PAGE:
The new fundraising programs include the Chairman's Council, targeting $10,000 donors. Previously, the DSCC tailored its appeals to contributors who fit in the $5,000 and $15,000 categories. Also new are programs called "Sustainer" — focused on the $100, young professional donor — and "Patron" — for the bundler who can raise $150,000 or more. "Patron" is the DSCC's first program designed to appeal to supporters who raise money from others on the committee's behalf.
Murray has also beefed up the DSCC's existing Women's Senate Network and appointed Sen. Kay Hagan (N.C.) as chairwoman of the national donor program. Other Democratic Members providing extra help include Majority Whip Dick Durbin (Ill.), who has transferred $250,000 in personal campaign funds to the committee and travels once a month to raise money for the DSCC. Sens. Michael Bennet (Colo.), Richard Blumenthal (Conn.), Chris Coons (Del.), Al Franken (Minn.) and Jeff Merkley (Ore.) are also boosting the DSCC.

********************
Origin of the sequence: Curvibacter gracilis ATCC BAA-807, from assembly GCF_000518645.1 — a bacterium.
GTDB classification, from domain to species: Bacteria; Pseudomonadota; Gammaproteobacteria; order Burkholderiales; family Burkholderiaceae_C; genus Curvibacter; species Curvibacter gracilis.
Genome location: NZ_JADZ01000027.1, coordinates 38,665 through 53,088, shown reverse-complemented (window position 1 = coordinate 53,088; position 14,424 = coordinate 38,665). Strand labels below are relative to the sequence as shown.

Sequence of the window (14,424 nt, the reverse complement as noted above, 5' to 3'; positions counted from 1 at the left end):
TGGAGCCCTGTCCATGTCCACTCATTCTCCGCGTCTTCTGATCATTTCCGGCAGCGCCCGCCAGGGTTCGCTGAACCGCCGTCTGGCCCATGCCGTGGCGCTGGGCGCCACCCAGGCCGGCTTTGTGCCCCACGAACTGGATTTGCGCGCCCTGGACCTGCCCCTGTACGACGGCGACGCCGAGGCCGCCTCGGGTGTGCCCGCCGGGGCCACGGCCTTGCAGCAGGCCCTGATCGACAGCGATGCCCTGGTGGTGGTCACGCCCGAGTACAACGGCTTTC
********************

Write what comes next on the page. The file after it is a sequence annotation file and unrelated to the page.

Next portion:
There has been some grumbling downtown among Democratic operatives about the DSCC's fundraising and its political operation, although the majority of reviews have been positive. One Democratic consultant had expected fundraising to be more brisk, given the number of incumbent Democrats running for re-election in 2012 and the power that comes with the Senate majority. As a rule, lobbyists will not donate to challengers of any party who run against a sitting Senator.
The consultant also criticized the DSCC for committing a few unforced errors, including sending out a well-meaning fundraising email appeal that warned that financial support for Sen. Ben Nelson's re-election in Nebraska might be abandoned if money was tight.